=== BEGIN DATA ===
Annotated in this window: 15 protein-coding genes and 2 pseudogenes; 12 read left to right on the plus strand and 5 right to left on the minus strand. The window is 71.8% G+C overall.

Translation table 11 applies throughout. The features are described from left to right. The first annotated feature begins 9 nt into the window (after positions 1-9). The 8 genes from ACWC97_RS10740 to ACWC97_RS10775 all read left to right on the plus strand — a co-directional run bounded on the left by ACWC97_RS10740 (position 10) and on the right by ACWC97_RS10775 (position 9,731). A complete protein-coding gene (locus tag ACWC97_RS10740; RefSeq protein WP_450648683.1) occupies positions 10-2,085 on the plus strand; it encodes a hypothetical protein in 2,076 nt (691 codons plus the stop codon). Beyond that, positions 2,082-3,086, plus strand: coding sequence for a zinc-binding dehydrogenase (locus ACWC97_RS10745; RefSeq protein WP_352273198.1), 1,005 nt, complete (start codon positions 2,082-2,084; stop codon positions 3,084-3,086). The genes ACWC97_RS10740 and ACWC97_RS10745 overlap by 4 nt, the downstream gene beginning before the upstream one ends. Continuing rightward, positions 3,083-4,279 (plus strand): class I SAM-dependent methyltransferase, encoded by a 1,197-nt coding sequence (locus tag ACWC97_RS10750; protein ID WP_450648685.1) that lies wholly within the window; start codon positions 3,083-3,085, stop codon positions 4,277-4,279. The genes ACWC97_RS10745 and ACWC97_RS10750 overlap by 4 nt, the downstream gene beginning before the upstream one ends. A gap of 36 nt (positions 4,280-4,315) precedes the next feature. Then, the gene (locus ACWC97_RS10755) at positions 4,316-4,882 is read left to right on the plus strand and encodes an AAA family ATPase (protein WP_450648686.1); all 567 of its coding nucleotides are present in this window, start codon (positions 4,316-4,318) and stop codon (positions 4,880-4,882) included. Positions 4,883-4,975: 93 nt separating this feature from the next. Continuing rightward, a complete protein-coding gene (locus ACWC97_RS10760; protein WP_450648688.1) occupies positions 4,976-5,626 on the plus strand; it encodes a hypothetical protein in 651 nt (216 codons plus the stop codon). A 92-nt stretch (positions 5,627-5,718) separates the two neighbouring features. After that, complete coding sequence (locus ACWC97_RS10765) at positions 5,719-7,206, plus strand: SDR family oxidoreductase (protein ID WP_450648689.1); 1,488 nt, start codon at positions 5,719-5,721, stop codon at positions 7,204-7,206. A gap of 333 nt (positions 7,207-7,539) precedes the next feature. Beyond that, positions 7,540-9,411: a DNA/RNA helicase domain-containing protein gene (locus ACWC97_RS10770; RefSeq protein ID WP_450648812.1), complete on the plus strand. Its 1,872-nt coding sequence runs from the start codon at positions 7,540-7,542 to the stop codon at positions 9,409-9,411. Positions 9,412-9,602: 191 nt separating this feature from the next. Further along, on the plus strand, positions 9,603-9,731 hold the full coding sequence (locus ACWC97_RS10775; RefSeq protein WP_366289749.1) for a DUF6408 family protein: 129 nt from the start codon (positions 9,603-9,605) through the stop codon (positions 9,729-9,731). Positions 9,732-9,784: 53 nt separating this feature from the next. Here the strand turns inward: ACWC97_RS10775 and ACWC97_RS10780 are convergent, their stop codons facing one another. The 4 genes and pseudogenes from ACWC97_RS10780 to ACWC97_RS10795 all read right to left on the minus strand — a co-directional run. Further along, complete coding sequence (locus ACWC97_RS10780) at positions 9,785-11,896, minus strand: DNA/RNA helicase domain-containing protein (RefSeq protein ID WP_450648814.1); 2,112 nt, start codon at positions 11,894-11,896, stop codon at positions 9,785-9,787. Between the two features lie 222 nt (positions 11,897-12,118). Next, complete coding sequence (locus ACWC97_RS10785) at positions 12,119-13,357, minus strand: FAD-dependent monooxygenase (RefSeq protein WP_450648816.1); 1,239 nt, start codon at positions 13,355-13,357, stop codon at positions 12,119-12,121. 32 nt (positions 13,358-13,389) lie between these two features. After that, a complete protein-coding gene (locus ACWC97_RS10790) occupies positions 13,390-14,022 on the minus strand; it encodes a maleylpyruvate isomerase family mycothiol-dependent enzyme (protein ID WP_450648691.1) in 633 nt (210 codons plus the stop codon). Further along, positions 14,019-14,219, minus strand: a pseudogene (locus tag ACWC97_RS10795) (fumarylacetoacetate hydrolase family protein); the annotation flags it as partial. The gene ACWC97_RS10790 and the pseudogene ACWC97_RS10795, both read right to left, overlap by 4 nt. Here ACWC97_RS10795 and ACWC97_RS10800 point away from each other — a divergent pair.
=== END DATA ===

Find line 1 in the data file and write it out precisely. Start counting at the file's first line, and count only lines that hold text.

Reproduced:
Annotated in this window: 15 protein-coding genes and 2 pseudogenes; 12 read left to right on the plus strand and 5 right to left on the minus strand. The window is 71.8% G+C overall.